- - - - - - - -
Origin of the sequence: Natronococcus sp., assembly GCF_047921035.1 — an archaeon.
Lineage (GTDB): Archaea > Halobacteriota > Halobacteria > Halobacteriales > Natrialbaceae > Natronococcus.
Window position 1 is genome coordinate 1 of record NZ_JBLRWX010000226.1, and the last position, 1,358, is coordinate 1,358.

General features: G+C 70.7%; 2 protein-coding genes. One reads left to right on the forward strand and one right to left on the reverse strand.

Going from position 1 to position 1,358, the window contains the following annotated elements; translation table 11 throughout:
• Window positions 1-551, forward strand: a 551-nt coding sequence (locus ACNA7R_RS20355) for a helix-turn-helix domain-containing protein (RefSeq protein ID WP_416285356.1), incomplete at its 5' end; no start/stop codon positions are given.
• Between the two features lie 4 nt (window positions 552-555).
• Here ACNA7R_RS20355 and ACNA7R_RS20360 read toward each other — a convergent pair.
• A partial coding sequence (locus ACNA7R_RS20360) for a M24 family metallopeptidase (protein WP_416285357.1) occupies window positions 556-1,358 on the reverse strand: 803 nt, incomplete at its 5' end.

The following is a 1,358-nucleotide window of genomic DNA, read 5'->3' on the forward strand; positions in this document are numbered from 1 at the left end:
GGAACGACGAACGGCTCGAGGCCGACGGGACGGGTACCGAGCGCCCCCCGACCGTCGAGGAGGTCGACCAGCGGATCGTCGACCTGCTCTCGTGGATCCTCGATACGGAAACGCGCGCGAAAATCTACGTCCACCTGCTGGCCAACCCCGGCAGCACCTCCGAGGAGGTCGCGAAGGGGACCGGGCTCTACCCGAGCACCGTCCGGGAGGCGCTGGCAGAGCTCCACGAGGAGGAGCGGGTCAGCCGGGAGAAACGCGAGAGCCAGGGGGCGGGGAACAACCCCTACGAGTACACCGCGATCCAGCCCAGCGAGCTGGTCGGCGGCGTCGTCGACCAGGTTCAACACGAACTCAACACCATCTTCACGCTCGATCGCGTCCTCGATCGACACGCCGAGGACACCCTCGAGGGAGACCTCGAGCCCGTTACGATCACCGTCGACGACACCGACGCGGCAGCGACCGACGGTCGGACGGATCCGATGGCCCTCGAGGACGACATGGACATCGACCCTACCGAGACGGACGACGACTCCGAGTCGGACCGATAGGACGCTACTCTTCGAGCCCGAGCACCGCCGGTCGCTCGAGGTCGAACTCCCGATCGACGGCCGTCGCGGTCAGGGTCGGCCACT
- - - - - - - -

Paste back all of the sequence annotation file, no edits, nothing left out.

Origin of the sequence: Natronococcus sp., assembly GCF_047921035.1 — an archaeon.
Lineage (GTDB): Archaea > Halobacteriota > Halobacteria > Halobacteriales > Natrialbaceae > Natronococcus.
Window position 1 is genome coordinate 1 of record NZ_JBLRWX010000226.1, and the last position, 1,358, is coordinate 1,358.

General features: G+C 70.7%; 2 protein-coding genes. One reads left to right on the forward strand and one right to left on the reverse strand.

Going from position 1 to position 1,358, the window contains the following annotated elements; translation table 11 throughout:
• Window positions 1-551, forward strand: a 551-nt coding sequence (locus ACNA7R_RS20355) for a helix-turn-helix domain-containing protein (RefSeq protein ID WP_416285356.1), incomplete at its 5' end; no start/stop codon positions are given.
• Between the two features lie 4 nt (window positions 552-555).
• Here ACNA7R_RS20355 and ACNA7R_RS20360 read toward each other — a convergent pair.
• A partial coding sequence (locus ACNA7R_RS20360) for a M24 family metallopeptidase (protein WP_416285357.1) occupies window positions 556-1,358 on the reverse strand: 803 nt, incomplete at its 5' end.

The following is a 1,358-nucleotide window of genomic DNA, read 5'->3' on the forward strand; positions in this document are numbered from 1 at the left end:
GGAACGACGAACGGCTCGAGGCCGACGGGACGGGTACCGAGCGCCCCCCGACCGTCGAGGAGGTCGACCAGCGGATCGTCGACCTGCTCTCGTGGATCCTCGATACGGAAACGCGCGCGAAAATCTACGTCCACCTGCTGGCCAACCCCGGCAGCACCTCCGAGGAGGTCGCGAAGGGGACCGGGCTCTACCCGAGCACCGTCCGGGAGGCGCTGGCAGAGCTCCACGAGGAGGAGCGGGTCAGCCGGGAGAAACGCGAGAGCCAGGGGGCGGGGAACAACCCCTACGAGTACACCGCGATCCAGCCCAGCGAGCTGGTCGGCGGCGTCGTCGACCAGGTTCAACACGAACTCAACACCATCTTCACGCTCGATCGCGTCCTCGATCGACACGCCGAGGACACCCTCGAGGGAGACCTCGAGCCCGTTACGATCACCGTCGACGACACCGACGCGGCAGCGACCGACGGTCGGACGGATCCGATGGCCCTCGAGGACGACATGGACATCGACCCTACCGAGACGGACGACGACTCCGAGTCGGACCGATAGGACGCTACTCTTCGAGCCCGAGCACCGCCGGTCGCTCGAGGTCGAACTCCCGATCGACGGCCGTCGCGGTCAGGGTCGGCCACT